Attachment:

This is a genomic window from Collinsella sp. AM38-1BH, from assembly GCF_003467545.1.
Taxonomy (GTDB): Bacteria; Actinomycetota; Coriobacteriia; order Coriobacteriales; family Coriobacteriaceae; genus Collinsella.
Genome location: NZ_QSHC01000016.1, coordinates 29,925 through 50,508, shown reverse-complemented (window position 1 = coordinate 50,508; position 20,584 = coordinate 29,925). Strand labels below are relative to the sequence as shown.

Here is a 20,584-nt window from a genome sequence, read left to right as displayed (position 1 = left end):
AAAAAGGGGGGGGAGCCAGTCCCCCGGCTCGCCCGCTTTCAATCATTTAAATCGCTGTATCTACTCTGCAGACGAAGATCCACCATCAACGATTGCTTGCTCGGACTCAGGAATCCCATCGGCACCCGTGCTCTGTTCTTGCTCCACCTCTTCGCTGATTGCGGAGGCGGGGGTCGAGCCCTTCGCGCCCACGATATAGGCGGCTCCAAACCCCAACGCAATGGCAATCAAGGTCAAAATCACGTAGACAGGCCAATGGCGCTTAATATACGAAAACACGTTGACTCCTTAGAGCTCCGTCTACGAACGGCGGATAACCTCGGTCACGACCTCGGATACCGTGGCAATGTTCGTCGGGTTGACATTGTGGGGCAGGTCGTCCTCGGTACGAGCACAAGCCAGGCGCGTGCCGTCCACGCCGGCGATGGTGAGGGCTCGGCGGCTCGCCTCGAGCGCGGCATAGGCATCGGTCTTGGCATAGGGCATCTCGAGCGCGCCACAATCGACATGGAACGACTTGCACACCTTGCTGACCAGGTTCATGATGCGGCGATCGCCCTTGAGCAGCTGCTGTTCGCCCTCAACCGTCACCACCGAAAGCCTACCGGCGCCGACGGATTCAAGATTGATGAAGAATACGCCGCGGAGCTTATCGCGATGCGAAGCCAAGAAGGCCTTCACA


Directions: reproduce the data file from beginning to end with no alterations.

This is a genomic window from Collinsella sp. AM38-1BH, from assembly GCF_003467545.1.
Taxonomy (GTDB): Bacteria; Actinomycetota; Coriobacteriia; order Coriobacteriales; family Coriobacteriaceae; genus Collinsella.
Genome location: NZ_QSHC01000016.1, coordinates 29,925 through 50,508, shown reverse-complemented (window position 1 = coordinate 50,508; position 20,584 = coordinate 29,925). Strand labels below are relative to the sequence as shown.

Here is a 20,584-nt window from a genome sequence, read left to right as displayed (position 1 = left end):
AAAAAGGGGGGGGAGCCAGTCCCCCGGCTCGCCCGCTTTCAATCATTTAAATCGCTGTATCTACTCTGCAGACGAAGATCCACCATCAACGATTGCTTGCTCGGACTCAGGAATCCCATCGGCACCCGTGCTCTGTTCTTGCTCCACCTCTTCGCTGATTGCGGAGGCGGGGGTCGAGCCCTTCGCGCCCACGATATAGGCGGCTCCAAACCCCAACGCAATGGCAATCAAGGTCAAAATCACGTAGACAGGCCAATGGCGCTTAATATACGAAAACACGTTGACTCCTTAGAGCTCCGTCTACGAACGGCGGATAACCTCGGTCACGACCTCGGATACCGTGGCAATGTTCGTCGGGTTGACATTGTGGGGCAGGTCGTCCTCGGTACGAGCACAAGCCAGGCGCGTGCCGTCCACGCCGGCGATGGTGAGGGCTCGGCGGCTCGCCTCGAGCGCGGCATAGGCATCGGTCTTGGCATAGGGCATCTCGAGCGCGCCACAATCGACATGGAACGACTTGCACACCTTGCTGACCAGGTTCATGATGCGGCGATCGCCCTTGAGCAGCTGCTGTTCGCCCTCAACCGTCACCACCGAAAGCCTACCGGCGCCGACGGATTCAAGATTGATGAAGAATACGCCGCGGAGCTTATCGCGATGCGAAGCCAAGAAGGCCTTCACA